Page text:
I’m incredibly conflicted about this film. Writer/director/actor Nate Parker has created a searing, powerful Civil War drama, revolving around an 1831 slave rebellion led by Nat Turner. Set on cotton plantations in Southampton County, Virginia, it reveals that, as a child, Nat (Tony Espinosa) was recognized by an African tribal shaman as a potential prophet/leader. And he’s encouraged to read the Bible by his master’s wife (Penelope Ann Miller). Read on…
Years later, Nat (Nate Parker) becomes a Baptist preacher. Amid rumors of insurrection, he’s rented out by his alcoholic owner (Armie Hammer), travelling to neighboring plantations to spread his gospel of subservience and peace.
That’s before brutal acts of traumatic violence turn soulful Nat into a mythic crusader, experiencing intense religious visions and viewing a solar eclipse as a sign from God to lead a ferociously bloody uprising that claimed 60 white families and led to the slaughter of 200 blacks in retaliation.
Filled with heavy-handed symbolism, it’s, nevertheless, thoughtful and perceptive. But how do you separate the artist from his work?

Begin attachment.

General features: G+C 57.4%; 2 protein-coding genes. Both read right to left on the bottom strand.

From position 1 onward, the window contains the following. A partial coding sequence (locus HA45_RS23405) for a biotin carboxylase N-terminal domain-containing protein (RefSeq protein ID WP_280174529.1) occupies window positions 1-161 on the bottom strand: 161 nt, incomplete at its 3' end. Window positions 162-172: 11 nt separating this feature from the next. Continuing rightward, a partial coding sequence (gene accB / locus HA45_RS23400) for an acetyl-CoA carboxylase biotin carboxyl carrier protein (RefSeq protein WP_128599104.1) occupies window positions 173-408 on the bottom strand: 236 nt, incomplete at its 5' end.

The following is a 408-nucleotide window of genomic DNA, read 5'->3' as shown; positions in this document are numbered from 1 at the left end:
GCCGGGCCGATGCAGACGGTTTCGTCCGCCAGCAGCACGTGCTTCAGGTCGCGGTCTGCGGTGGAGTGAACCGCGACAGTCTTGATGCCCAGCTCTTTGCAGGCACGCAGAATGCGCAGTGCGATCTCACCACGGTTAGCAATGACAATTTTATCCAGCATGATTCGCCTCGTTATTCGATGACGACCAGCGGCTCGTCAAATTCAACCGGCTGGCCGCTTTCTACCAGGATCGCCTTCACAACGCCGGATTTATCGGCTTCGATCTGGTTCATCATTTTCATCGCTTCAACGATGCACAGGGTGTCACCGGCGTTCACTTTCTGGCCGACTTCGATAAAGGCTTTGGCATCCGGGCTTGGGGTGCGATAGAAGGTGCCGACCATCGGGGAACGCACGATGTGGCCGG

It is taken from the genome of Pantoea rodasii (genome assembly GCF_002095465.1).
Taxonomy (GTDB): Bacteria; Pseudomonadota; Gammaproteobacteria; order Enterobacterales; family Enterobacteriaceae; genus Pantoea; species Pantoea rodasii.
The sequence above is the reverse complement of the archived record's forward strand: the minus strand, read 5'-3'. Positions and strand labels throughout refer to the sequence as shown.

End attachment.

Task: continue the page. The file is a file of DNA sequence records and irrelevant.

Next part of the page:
Nate Parker and co-writer Jean Celestin were accused of raping an unconscious 18 year-old woman at Penn State. At their 2001 trial, Parker was acquitted. Celestin was found guilty but appealed the verdict; a second trial was thrown out when the victim refused to testify again. She committed suicide in 2012.
Taking top honors at Sundance, selling for $17.5 million (the biggest in the festival’s history), “Birth” appeared to be the kind of African/American film about racism, faith and injustice that would appeal to Academy voters determined to acknowledge diversity. But will it now? It’s a moral dilemma.
FYI: Parker’s brutal portrayal of slavery depicts the rape of two women (Aja Naomi King & Gabrielle Union). And the title is the same as D.W. Griffith’s racist 1915 silent film about the rise of the Ku Klux Klan during Reconstruction.
On the Granger Movie Gauge of 1 to 10, “The Birth of a Nation” is an edgy, effective 8, yet tainted by the filmmakers’ shadow of shame.